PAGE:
In the last few months, SCPD has seen an increased number of scam calls. These scams have targeted everyone from students to seniors, and take a number of different forms. This is a brief overview of some of the more common scams that we’ve seen. Hopefully, this will help you avoid becoming a victim if you happen to get targeted by a scammer. Keep in mind that scams are always evolving, and you might experience something not listed here. If you feel you might be involved in a scam, don’t send any money or give any personal information until you have verified the legitimacy of the situation. You can always call SCPD (just dial 911) for help if you are not sure.
Online rental scam:
In these situations, the victim will find a rental property online (whether long-term or vacation) that they are interested in renting. They will contact the person that posted the listing and start the process of renting the property. It’s only after the victim has sent money will they begin to realize that the person does not actually own the property. To prevent becoming a victim of a scam like this, schedule a walk through of the property before you rent it. Make sure that the owner (or an agent) meets you at the property, has a key to it, and can verify who they are. Even if they email you identification, you can’t be sure that they are actually the same person. If possible, always pay by check so you have a period of time to stop payment if you realize that something is amiss.
Online purchase scam:
These scams take many different forms, but usually begin with the victim selling an item or a service (such as babysitting) online. The scammer will contact the victim and claim to be interested in the item/service they are offering. The scammer will then agree to pay the victim, but will send a check or money order for more money than was agreed upon. They will then tell the victim that they accidentally sent too much money, and ask that the victim send the extra back in the form of cash, a wire transfer, or a money order. Unbeknownst to the victim, the original check/money order sent from the scammer is not real, and they now have lost the “extra” that they sent back. To avoid these scams, make sure that the amount of money sent is the amount that you agreed upon, and wait for the check to clear before actually sending any goods to the buyer.
“You’re in trouble” scam:
These scams usually begin with the victim receiving a phone call from the scammer. The scammer will claim to either be a lawyer or a law enforcement official (US Marshall, FBI, etc.) The scammer will tell the victim that they either owe money to collections or have a warrant for their arrest. They will claim that people are on the way to the victim’s house to arrest them, but this can be avoided if they send money to the lawyer/law enforcement official. The scammer will ask the victim to go to either a bank or “Money Gram” transfer center to electronically wire money. The scammer will usually be able to provide some details about the victim, which can convince the victim that this is legitimate. They might also provide a phone number to call, which will have an answering service saying “US Marshall’s Office” or something similar. They might even give you their “badge number,” which will be phony. No law enforcement agency will call you and demand immediate money to prevent arrest. Any lawyer or attorney will send hard-copy correspondence that can be verified. If you fear someone might actually be coming to your house, call 911.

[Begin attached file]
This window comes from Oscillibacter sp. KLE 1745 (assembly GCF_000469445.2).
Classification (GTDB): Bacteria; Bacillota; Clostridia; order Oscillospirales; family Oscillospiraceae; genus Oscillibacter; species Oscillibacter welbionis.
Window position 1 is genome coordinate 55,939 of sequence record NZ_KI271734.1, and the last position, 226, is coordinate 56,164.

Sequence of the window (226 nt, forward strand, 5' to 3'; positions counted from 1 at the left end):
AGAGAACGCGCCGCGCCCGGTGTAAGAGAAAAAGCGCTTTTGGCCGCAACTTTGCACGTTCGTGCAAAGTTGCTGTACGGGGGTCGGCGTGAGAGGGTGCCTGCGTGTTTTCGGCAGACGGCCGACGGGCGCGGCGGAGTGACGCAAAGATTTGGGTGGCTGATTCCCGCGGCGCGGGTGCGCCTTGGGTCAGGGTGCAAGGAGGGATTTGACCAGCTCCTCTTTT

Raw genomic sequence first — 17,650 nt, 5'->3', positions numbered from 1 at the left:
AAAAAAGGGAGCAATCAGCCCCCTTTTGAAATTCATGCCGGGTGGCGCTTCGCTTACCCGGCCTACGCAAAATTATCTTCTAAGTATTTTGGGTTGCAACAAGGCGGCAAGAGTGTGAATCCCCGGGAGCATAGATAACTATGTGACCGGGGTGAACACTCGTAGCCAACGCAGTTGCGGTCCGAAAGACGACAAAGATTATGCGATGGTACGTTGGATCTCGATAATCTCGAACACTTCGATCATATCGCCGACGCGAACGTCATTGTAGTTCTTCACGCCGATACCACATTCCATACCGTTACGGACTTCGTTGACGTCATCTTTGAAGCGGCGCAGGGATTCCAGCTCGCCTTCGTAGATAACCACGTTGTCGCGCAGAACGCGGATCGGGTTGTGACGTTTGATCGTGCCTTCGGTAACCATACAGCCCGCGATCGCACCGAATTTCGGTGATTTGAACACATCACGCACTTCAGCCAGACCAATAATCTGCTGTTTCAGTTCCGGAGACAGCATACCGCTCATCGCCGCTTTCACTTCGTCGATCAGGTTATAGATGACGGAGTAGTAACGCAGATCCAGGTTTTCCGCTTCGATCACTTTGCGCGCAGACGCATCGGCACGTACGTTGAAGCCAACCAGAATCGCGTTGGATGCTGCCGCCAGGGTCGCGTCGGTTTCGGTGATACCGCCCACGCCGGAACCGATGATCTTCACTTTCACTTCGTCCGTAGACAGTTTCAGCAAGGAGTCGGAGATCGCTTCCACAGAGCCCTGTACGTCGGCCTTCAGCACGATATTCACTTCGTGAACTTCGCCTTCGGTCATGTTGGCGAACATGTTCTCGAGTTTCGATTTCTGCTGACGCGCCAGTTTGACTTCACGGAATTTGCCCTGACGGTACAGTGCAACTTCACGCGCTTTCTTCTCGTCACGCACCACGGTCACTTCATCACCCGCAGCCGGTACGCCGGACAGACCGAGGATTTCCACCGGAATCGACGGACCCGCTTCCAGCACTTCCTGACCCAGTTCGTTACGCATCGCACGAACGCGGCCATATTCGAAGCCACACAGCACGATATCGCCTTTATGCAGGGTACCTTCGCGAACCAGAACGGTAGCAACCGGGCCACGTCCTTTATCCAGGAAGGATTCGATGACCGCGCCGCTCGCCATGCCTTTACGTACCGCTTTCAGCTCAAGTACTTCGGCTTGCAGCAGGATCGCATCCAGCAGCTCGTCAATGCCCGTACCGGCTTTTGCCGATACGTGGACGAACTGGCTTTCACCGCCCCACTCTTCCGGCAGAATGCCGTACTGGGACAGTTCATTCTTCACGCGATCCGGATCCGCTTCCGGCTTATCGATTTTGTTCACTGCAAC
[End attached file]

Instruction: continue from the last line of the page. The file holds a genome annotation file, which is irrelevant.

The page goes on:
“It’s your grandson” scam:
This is a scam that preys upon a person’s desire to help a family member. The victim will receive a phone call from a person claiming to be a family member (usually a grandson) or a lawyer for that family member. They will claim that they have been in a traffic accident, have been injured, or have accidentally damaged someone else’s property and need money for medical bills or to post bail. They will say to not call anyone else about this because they are embarrassed. They will then ask the victim to wire money to a specific person so that they can be released. Even if the voice on the phone sounds different than the family member, they will say that they broke their nose or something similar to explain the difference. To avoid being a victim of this scam, hang up and call the phone number that you have for the family member or for their wife/husband. Don’t use any phone number given to you by the scammer. Don’t send any money unless you verify that the request is indeed legitimate.
“Your computer has a virus” scam:
This scam will try to convince you that your computer has a virus, when it does not. The victim will receive a call or email from someone claiming to be from “Microsoft,” “Apple,” “Windows,” or some virus protection company. They will say that your computer has been infected with a virus. They will have you logon to your computer and will give you a series of directions to show you the “virus.” Many times, this will show standard computer processes that might appear to be viruses but are actually not. At that point, they will tell you that they can clean the computer for a fee, or they will ask you to download a software program that will let them access your computer from a remote location. At that point, they will “clean” the computer for you. In reality, they are either stealing your data, or are not doing anything and merely making you pay for an illusion. No legitimate company will call you and tell you that your computer is infected with a virus. Never download a piece of software that you do not trust, especially if it’s in response to a phone call or email from a stranger. If you are not sure whether or not this is legitimate, end the conversation and contact someone you trust that has knowledge of computers. They will be able to confirm if there is in fact a virus.